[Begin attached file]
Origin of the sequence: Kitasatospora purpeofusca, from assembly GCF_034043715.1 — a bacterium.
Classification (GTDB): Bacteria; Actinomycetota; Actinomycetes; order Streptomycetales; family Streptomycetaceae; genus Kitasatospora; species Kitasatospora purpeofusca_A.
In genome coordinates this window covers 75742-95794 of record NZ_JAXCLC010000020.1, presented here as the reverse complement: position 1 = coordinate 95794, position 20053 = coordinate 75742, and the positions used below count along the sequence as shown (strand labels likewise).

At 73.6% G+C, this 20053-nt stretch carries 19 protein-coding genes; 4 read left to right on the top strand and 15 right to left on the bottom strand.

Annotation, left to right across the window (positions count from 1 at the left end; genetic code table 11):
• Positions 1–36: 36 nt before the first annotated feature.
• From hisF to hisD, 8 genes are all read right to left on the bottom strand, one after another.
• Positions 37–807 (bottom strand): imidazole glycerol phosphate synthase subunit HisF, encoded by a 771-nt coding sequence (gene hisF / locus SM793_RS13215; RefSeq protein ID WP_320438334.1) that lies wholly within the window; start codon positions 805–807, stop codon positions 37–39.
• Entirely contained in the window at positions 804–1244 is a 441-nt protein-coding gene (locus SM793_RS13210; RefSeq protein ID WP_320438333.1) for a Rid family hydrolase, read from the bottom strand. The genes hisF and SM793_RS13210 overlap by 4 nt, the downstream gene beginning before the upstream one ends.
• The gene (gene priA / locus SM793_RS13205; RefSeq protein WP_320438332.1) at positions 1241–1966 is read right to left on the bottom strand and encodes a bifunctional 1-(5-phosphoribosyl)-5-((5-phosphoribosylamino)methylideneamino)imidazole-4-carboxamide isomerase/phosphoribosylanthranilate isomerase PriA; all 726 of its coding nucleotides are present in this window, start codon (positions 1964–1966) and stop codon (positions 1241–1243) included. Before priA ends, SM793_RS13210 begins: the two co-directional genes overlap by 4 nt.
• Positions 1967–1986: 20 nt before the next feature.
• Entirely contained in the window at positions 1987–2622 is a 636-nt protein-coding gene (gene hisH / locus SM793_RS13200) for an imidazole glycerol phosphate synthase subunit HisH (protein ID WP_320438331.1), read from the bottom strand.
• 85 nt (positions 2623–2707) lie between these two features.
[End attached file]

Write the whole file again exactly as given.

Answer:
Origin of the sequence: Kitasatospora purpeofusca, from assembly GCF_034043715.1 — a bacterium.
Classification (GTDB): Bacteria; Actinomycetota; Actinomycetes; order Streptomycetales; family Streptomycetaceae; genus Kitasatospora; species Kitasatospora purpeofusca_A.
In genome coordinates this window covers 75742-95794 of record NZ_JAXCLC010000020.1, presented here as the reverse complement: position 1 = coordinate 95794, position 20053 = coordinate 75742, and the positions used below count along the sequence as shown (strand labels likewise).

At 73.6% G+C, this 20053-nt stretch carries 19 protein-coding genes; 4 read left to right on the top strand and 15 right to left on the bottom strand.

Annotation, left to right across the window (positions count from 1 at the left end; genetic code table 11):
• Positions 1–36: 36 nt before the first annotated feature.
• From hisF to hisD, 8 genes are all read right to left on the bottom strand, one after another.
• Positions 37–807 (bottom strand): imidazole glycerol phosphate synthase subunit HisF, encoded by a 771-nt coding sequence (gene hisF / locus SM793_RS13215; RefSeq protein ID WP_320438334.1) that lies wholly within the window; start codon positions 805–807, stop codon positions 37–39.
• Entirely contained in the window at positions 804–1244 is a 441-nt protein-coding gene (locus SM793_RS13210; RefSeq protein ID WP_320438333.1) for a Rid family hydrolase, read from the bottom strand. The genes hisF and SM793_RS13210 overlap by 4 nt, the downstream gene beginning before the upstream one ends.
• The gene (gene priA / locus SM793_RS13205; RefSeq protein WP_320438332.1) at positions 1241–1966 is read right to left on the bottom strand and encodes a bifunctional 1-(5-phosphoribosyl)-5-((5-phosphoribosylamino)methylideneamino)imidazole-4-carboxamide isomerase/phosphoribosylanthranilate isomerase PriA; all 726 of its coding nucleotides are present in this window, start codon (positions 1964–1966) and stop codon (positions 1241–1243) included. Before priA ends, SM793_RS13210 begins: the two co-directional genes overlap by 4 nt.
• Positions 1967–1986: 20 nt before the next feature.
• Entirely contained in the window at positions 1987–2622 is a 636-nt protein-coding gene (gene hisH / locus SM793_RS13200) for an imidazole glycerol phosphate synthase subunit HisH (protein ID WP_320438331.1), read from the bottom strand.
• 85 nt (positions 2623–2707) lie between these two features.